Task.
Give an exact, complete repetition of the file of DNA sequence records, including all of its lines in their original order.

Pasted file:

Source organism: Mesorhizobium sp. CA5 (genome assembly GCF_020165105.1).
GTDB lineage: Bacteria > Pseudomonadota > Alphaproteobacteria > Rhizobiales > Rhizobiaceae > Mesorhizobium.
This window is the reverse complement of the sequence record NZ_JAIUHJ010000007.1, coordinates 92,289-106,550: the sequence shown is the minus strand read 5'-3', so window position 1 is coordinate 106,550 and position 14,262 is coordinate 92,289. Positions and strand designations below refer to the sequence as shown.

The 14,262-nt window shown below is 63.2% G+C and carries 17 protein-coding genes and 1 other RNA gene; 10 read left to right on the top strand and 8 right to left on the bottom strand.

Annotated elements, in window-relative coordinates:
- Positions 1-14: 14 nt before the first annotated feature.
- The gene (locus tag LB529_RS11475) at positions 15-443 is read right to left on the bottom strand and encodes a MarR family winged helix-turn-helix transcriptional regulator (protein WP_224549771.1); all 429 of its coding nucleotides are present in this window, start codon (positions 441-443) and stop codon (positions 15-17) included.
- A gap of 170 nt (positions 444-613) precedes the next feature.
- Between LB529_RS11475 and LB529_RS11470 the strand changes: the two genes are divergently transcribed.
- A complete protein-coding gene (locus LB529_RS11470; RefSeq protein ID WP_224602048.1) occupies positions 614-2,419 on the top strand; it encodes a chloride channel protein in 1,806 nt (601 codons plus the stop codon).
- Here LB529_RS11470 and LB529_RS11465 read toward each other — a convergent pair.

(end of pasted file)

Source organism: Mesorhizobium sp. CA5 (genome assembly GCF_020165105.1).
GTDB lineage: Bacteria > Pseudomonadota > Alphaproteobacteria > Rhizobiales > Rhizobiaceae > Mesorhizobium.
This window is the reverse complement of the sequence record NZ_JAIUHJ010000007.1, coordinates 92,289-106,550: the sequence shown is the minus strand read 5'-3', so window position 1 is coordinate 106,550 and position 14,262 is coordinate 92,289. Positions and strand designations below refer to the sequence as shown.

The 14,262-nt window shown below is 63.2% G+C and carries 17 protein-coding genes and 1 other RNA gene; 10 read left to right on the top strand and 8 right to left on the bottom strand.

Annotated elements, in window-relative coordinates:
- Positions 1-14: 14 nt before the first annotated feature.
- The gene (locus tag LB529_RS11475) at positions 15-443 is read right to left on the bottom strand and encodes a MarR family winged helix-turn-helix transcriptional regulator (protein WP_224549771.1); all 429 of its coding nucleotides are present in this window, start codon (positions 441-443) and stop codon (positions 15-17) included.
- A gap of 170 nt (positions 444-613) precedes the next feature.
- Between LB529_RS11475 and LB529_RS11470 the strand changes: the two genes are divergently transcribed.
- A complete protein-coding gene (locus LB529_RS11470; RefSeq protein ID WP_224602048.1) occupies positions 614-2,419 on the top strand; it encodes a chloride channel protein in 1,806 nt (601 codons plus the stop codon).
- Here LB529_RS11470 and LB529_RS11465 read toward each other — a convergent pair.